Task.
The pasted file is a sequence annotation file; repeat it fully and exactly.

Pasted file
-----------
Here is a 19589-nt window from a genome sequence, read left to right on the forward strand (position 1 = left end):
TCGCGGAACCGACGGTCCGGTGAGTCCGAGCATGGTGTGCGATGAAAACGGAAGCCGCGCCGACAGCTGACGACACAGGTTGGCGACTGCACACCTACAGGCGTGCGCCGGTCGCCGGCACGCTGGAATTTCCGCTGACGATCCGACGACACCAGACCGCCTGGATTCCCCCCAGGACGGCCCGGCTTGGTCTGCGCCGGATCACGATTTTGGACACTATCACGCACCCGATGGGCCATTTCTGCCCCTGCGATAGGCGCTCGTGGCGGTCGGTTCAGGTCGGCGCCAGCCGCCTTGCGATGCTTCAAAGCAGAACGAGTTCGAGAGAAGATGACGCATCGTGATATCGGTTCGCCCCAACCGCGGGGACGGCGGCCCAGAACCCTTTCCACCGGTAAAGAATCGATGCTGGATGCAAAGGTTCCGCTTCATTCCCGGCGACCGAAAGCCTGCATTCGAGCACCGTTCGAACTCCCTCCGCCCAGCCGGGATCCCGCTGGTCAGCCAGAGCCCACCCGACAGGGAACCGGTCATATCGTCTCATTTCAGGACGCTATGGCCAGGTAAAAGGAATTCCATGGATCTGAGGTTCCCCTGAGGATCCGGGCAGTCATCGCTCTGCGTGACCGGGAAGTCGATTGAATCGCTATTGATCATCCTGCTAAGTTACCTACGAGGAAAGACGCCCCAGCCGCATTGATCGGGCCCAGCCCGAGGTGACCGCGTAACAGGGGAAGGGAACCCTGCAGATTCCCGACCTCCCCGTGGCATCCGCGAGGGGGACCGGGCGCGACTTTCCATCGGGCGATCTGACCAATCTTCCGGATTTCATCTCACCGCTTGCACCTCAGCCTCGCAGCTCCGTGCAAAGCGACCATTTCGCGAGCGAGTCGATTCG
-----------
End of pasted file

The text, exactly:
Here is a 19589-nt window from a genome sequence, read left to right on the forward strand (position 1 = left end):
TCGCGGAACCGACGGTCCGGTGAGTCCGAGCATGGTGTGCGATGAAAACGGAAGCCGCGCCGACAGCTGACGACACAGGTTGGCGACTGCACACCTACAGGCGTGCGCCGGTCGCCGGCACGCTGGAATTTCCGCTGACGATCCGACGACACCAGACCGCCTGGATTCCCCCCAGGACGGCCCGGCTTGGTCTGCGCCGGATCACGATTTTGGACACTATCACGCACCCGATGGGCCATTTCTGCCCCTGCGATAGGCGCTCGTGGCGGTCGGTTCAGGTCGGCGCCAGCCGCCTTGCGATGCTTCAAAGCAGAACGAGTTCGAGAGAAGATGACGCATCGTGATATCGGTTCGCCCCAACCGCGGGGACGGCGGCCCAGAACCCTTTCCACCGGTAAAGAATCGATGCTGGATGCAAAGGTTCCGCTTCATTCCCGGCGACCGAAAGCCTGCATTCGAGCACCGTTCGAACTCCCTCCGCCCAGCCGGGATCCCGCTGGTCAGCCAGAGCCCACCCGACAGGGAACCGGTCATATCGTCTCATTTCAGGACGCTATGGCCAGGTAAAAGGAATTCCATGGATCTGAGGTTCCCCTGAGGATCCGGGCAGTCATCGCTCTGCGTGACCGGGAAGTCGATTGAATCGCTATTGATCATCCTGCTAAGTTACCTACGAGGAAAGACGCCCCAGCCGCATTGATCGGGCCCAGCCCGAGGTGACCGCGTAACAGGGGAAGGGAACCCTGCAGATTCCCGACCTCCCCGTGGCATCCGCGAGGGGGACCGGGCGCGACTTTCCATCGGGCGATCTGACCAATCTTCCGGATTTCATCTCACCGCTTGCACCTCAGCCTCGCAGCTCCGTGCAAAGCGACCATTTCGCGAGCGAGTCGATTCG